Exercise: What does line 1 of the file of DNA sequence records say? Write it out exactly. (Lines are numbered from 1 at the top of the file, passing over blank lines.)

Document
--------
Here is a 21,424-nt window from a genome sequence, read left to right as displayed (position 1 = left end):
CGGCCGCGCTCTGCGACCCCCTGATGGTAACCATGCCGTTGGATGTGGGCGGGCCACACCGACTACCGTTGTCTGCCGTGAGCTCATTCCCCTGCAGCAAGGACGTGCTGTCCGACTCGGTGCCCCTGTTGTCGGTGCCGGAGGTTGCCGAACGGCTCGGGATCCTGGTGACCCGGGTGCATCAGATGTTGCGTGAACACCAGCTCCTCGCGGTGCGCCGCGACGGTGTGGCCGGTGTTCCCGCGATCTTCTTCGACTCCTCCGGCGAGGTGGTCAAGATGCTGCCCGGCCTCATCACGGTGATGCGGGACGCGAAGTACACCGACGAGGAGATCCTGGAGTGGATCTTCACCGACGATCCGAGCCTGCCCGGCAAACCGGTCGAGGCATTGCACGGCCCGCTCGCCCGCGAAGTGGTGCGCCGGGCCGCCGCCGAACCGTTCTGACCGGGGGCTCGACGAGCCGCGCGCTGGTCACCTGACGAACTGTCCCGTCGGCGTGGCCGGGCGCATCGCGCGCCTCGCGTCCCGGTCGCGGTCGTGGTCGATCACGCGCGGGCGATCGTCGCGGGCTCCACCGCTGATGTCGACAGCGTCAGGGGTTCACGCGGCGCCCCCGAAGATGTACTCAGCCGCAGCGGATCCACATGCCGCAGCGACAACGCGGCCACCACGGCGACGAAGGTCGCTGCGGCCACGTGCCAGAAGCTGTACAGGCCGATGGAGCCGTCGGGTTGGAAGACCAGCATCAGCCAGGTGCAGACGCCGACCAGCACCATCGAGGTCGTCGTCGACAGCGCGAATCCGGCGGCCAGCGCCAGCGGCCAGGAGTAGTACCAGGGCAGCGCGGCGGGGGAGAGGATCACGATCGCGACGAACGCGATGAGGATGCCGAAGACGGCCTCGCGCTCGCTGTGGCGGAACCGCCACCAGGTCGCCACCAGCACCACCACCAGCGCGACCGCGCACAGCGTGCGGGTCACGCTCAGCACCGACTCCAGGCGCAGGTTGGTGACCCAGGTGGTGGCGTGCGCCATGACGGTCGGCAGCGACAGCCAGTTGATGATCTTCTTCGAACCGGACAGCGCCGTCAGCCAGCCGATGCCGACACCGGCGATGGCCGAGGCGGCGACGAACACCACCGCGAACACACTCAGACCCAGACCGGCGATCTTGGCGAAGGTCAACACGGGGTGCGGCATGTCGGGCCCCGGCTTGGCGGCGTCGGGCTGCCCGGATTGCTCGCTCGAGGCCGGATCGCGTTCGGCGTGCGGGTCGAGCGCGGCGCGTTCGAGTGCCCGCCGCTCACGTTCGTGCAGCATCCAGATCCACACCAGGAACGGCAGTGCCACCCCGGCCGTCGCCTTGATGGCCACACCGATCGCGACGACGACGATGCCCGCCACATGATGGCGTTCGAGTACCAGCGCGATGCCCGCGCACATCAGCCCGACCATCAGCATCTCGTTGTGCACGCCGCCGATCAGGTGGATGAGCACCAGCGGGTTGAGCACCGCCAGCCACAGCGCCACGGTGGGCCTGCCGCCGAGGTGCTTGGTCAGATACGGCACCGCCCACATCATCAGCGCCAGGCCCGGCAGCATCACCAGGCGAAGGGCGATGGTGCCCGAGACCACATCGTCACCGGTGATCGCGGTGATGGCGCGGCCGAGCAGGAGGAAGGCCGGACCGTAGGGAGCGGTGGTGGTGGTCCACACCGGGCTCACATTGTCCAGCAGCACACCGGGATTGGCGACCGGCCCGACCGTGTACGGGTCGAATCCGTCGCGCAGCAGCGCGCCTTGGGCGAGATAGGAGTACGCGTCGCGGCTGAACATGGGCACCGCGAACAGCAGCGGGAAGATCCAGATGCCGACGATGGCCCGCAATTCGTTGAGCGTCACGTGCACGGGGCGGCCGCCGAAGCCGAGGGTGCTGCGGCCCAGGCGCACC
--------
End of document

Here is a 21,424-nt window from a genome sequence, read left to right as displayed (position 1 = left end):